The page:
Omicron is the 15th letter of the Greek alphabet that most of the world probably never knew existed until late last month. Today we know omicron as the highly transmissible B.1.1.529 mutated variant of the SARS-CoV-2 (Covid-19) virus that was detected in South Africa on 23 November 2021, sending the world scrambling to shutdown borders against Southern African countries.
South Africa and the rest of Africa are not to blame for the omicron variant. The real culprit here is vaccine inequity – also dubbed ‘vaccine apartheid’. In a world where only about 60% of the African continent will be vaccinated by end of 2022 – a disaster waiting to happen.1 The costs of procuring Covid-19 vaccines in LMICs are much higher as compared to high income countries. For instance, Botswana was paying an equivalent of $15 a dose of China’s Sinovac Covid-19 vaccines manufactured by Sinovac Biotech and about $29 a dose for Moderna based in the US, while the US and Europe paid relatively less.2,3
How cost-effective is South Africa’s vaccine rollout programme versus no vaccination? A collaborative study by researchers from across the world used a microsimulation model to evaluate the clinical outcomes and cost-effectiveness of the COVID-19 vaccination program in South Africa versus no vaccination.4
A multi-way sensitivity analysis (see figure 14) that simultaneously varied vaccine effectiveness against infection and cost per person vaccinated, which compared a cost-saving vaccination programme against a scenario without vaccination, revealed that the cost per person vaccinated in South Africa was $14.81, even at a low 20% efficacy (vaccine effectiveness against infection).
Resistance to the temporary TRIPS waiver
When India and South Africa requested for an amendment to the TRIPS Agreement waiver, which would under these unprecedented times enable certain provisions in the agreement to relax restrictions to enable these countries to manufacture their own vaccines, this was met with some resistance by Big Pharma in high income countries.5 This was not supposed to be about profits before lives, because no country is an island, so to speak, and when you protect your neighbours from Covid-19, you’re protecting yourself too. Until the Western World, including Europe, accept that we live in a global village and that when Africa sneezes, the world sneezes – this Covid-19 pandemic is going nowhere.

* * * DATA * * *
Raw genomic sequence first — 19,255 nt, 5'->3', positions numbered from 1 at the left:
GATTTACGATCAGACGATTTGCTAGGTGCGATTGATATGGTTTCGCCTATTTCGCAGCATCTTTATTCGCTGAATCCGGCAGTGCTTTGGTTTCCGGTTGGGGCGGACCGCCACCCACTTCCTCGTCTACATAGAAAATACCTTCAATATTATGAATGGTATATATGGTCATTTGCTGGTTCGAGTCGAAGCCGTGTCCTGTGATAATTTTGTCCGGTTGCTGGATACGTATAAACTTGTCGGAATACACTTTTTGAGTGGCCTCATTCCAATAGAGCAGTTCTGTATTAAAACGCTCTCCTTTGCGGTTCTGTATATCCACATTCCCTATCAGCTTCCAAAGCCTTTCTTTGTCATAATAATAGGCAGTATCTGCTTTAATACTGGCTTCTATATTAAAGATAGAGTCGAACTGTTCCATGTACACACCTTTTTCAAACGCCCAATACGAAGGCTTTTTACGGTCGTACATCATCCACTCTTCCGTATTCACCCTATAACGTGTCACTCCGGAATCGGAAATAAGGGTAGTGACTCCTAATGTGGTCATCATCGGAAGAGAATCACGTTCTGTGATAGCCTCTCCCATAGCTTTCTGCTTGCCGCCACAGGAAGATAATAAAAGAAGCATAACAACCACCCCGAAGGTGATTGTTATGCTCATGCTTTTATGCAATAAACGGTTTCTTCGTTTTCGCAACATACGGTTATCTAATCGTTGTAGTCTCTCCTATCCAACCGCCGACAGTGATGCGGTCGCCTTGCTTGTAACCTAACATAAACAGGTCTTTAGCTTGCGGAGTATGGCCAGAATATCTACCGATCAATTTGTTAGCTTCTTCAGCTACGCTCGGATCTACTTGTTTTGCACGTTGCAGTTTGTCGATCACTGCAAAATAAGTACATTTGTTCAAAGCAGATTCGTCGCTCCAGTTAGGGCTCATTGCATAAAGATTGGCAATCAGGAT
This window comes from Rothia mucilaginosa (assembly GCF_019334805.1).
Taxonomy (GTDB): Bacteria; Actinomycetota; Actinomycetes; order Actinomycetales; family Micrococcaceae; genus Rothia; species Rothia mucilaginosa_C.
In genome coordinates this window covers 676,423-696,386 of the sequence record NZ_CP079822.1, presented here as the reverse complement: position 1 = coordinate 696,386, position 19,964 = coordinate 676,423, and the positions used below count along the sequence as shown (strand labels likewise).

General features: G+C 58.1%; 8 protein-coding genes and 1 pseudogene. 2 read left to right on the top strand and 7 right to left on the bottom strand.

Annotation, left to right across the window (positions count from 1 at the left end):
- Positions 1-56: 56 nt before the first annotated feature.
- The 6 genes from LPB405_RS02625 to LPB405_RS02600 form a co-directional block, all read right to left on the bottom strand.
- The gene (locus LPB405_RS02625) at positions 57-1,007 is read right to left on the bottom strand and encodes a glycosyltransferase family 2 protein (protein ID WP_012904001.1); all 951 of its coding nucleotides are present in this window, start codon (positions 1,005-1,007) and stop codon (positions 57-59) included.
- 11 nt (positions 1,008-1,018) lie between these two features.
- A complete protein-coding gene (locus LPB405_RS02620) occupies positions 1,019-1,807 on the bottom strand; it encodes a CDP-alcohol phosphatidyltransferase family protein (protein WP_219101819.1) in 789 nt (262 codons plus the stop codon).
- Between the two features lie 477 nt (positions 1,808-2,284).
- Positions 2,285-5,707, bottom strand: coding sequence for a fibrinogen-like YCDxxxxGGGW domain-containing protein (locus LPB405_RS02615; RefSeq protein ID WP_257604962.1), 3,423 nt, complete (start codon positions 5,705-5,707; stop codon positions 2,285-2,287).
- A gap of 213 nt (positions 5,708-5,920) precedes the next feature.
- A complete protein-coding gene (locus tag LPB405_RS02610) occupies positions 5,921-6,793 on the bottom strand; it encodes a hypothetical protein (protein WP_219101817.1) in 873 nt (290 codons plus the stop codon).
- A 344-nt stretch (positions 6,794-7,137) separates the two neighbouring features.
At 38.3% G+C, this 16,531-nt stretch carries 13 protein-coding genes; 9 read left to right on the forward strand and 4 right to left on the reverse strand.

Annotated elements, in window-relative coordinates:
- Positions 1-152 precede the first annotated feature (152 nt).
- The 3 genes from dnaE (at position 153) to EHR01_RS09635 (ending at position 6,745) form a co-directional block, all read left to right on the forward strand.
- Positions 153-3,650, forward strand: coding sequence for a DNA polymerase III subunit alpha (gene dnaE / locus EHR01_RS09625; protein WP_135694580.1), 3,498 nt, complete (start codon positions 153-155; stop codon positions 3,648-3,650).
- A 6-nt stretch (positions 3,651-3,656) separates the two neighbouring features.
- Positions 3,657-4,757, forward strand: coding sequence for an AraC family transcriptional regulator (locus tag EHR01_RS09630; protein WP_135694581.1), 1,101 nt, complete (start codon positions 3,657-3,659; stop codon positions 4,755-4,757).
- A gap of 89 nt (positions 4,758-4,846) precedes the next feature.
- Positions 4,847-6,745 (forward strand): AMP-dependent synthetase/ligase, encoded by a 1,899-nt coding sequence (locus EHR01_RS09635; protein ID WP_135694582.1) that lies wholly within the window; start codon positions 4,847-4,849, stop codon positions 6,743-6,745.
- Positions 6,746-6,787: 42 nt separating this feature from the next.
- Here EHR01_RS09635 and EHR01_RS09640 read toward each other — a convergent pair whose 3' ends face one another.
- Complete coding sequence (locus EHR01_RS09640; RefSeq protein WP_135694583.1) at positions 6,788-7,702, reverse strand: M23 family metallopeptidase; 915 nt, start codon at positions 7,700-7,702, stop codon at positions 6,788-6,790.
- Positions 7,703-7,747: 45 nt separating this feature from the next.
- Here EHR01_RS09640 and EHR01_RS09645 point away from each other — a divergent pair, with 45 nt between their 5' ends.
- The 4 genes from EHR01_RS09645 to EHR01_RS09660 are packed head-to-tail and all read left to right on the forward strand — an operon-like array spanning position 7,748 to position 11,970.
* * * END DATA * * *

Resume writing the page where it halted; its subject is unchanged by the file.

Had vaccine inequity been addressed before affluent countries bulk-ordered Covid-19 vaccines even before their efficacy and safety were confirmed and hoarding them once delivered, perhaps we wouldn’t be here. Once high-income countries had stockpiled these lifesaving vaccines, many got inoculated, but it was evident vaccine hesitancy from antivaxxers was hampering the plan to vaccinate the majority of the US population. Meanwhile hundreds of thousands of unvaccinated people in Africa succumbed to Covid-19.
African countries had to plead and beg for leftover crumbs from the table and soon enough the wealthy countries started sharing their Covid-19 vaccine surplus. However, the damage had already been done – the virus had mutated. The B1.1.351 variant seemed to have reduced efficacy to the vaccines.6 The coronavirus mutated into a more highly infectious delta variant that killed more people in low to middle income countries (LMICs).